The FT has run an opinion piece this morning in which its author said:
HSBC has set aside $700m to cover possible fines for money laundering. Walmart is facing new allegations from the US Congress that it too was involved in such practices in Mexico. Since the financial crisis, many US banks, such as Wachovia and Citigroup, have run afoul of laundering rules.
Regulators investigate. Hearings are held. Headlines are generated. Reputations are tarnished. But where is the outrage over the day-to-day money laundering that is much greater in size and scope than the alleged practices by the banks?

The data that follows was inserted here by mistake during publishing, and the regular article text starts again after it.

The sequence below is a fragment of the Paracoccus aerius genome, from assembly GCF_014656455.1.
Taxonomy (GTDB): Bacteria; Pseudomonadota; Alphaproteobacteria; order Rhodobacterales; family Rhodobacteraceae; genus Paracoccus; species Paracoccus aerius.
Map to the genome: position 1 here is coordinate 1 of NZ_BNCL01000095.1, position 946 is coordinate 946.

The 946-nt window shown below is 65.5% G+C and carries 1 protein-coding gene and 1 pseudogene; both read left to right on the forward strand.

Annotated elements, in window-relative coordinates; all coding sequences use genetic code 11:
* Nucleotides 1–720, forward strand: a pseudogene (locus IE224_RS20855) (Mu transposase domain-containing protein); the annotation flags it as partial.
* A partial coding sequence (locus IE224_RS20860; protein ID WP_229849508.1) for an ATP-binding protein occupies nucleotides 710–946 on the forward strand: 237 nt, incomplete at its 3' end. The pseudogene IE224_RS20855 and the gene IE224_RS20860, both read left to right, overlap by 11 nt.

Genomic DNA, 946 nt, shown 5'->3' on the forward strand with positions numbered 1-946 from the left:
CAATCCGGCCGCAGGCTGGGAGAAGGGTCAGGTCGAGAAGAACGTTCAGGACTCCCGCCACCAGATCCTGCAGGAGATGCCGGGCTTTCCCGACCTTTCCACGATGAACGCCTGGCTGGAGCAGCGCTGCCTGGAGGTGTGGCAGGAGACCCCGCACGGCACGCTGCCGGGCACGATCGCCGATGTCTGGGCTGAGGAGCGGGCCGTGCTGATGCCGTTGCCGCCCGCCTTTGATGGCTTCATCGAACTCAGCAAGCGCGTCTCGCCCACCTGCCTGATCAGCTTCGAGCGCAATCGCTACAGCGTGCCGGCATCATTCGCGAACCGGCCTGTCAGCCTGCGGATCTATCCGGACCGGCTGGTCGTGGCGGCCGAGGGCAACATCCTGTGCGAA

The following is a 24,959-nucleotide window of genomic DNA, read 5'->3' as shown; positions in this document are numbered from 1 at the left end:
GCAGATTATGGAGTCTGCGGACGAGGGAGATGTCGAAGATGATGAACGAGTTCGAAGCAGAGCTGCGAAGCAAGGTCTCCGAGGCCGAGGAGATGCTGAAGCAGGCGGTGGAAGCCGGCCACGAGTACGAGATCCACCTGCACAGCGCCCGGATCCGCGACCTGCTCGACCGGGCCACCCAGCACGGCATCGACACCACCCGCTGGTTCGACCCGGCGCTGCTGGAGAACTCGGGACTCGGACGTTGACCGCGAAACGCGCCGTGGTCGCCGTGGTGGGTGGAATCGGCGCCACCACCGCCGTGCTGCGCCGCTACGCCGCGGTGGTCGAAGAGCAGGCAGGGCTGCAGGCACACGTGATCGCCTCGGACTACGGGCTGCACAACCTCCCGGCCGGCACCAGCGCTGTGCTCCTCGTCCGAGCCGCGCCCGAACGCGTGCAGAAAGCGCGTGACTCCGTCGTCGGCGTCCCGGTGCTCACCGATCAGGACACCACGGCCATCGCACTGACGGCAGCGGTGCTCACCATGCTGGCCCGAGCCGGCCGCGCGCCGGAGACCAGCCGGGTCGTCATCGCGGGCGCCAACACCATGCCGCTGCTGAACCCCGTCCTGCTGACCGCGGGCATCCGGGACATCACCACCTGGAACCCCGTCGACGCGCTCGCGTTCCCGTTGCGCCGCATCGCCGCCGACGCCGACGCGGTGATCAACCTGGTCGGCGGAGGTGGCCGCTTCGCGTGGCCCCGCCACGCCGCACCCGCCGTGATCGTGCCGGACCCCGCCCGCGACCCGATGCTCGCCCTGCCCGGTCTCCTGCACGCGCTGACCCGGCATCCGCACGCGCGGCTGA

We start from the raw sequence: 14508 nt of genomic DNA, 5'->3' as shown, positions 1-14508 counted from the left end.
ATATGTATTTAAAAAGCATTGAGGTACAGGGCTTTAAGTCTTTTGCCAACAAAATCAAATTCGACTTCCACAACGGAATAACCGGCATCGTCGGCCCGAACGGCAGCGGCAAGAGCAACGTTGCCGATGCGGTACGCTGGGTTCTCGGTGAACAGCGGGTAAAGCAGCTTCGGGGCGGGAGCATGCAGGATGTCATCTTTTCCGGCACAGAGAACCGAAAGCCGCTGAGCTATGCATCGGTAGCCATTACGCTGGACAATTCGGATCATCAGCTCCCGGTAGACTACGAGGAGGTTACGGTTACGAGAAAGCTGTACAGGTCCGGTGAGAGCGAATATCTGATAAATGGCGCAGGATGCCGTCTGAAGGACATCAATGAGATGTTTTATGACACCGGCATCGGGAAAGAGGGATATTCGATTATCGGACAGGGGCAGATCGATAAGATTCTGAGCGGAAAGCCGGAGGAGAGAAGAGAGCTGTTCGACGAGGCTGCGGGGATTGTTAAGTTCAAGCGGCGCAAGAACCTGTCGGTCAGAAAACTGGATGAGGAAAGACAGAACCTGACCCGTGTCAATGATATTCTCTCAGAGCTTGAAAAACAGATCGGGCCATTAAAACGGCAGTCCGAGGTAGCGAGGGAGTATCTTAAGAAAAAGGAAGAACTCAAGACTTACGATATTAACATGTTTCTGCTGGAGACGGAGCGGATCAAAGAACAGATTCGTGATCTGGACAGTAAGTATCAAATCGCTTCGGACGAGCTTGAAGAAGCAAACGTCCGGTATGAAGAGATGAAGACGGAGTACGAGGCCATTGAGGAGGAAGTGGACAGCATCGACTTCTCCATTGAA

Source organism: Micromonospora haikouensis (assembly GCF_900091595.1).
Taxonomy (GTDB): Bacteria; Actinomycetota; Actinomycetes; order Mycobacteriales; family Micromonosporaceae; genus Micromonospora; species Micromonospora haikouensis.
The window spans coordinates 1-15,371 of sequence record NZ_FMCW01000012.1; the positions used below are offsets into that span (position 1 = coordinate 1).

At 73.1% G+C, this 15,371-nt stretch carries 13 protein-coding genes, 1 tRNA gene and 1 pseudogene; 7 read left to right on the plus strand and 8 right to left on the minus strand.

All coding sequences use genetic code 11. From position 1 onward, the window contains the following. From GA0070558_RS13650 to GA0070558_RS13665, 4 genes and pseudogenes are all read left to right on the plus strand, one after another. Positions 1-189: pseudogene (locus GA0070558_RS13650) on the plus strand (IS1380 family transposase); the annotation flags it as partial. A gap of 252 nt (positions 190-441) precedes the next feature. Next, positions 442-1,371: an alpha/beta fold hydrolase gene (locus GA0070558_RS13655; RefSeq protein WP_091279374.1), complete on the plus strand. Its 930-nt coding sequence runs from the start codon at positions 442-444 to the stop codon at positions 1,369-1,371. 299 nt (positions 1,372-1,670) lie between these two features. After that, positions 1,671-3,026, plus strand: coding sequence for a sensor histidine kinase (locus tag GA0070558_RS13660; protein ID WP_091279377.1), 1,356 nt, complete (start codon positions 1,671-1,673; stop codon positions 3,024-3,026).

The author's failure to note the role of tax havens in this activity and the fact that tax evasion IS money landering doesn't help his case.
Money laundering activity piggy backs on the systems created for so called legitimate tax avoiders, offshore, and the banking secrecy that has been maintained to give their abuse anonymity. It's precisely because the rich and powerful want such systems maintained that they are still in existence, and working very nicely. The crime follows on from that abuse.
There's no point tackling the crime whilst the pinstripe mafia of offshore lawyers, bankers and accountants work so hard to keep the channels for abuse open.
Which is precisely why the Tax Justice Network has been working on these issues for a decade now.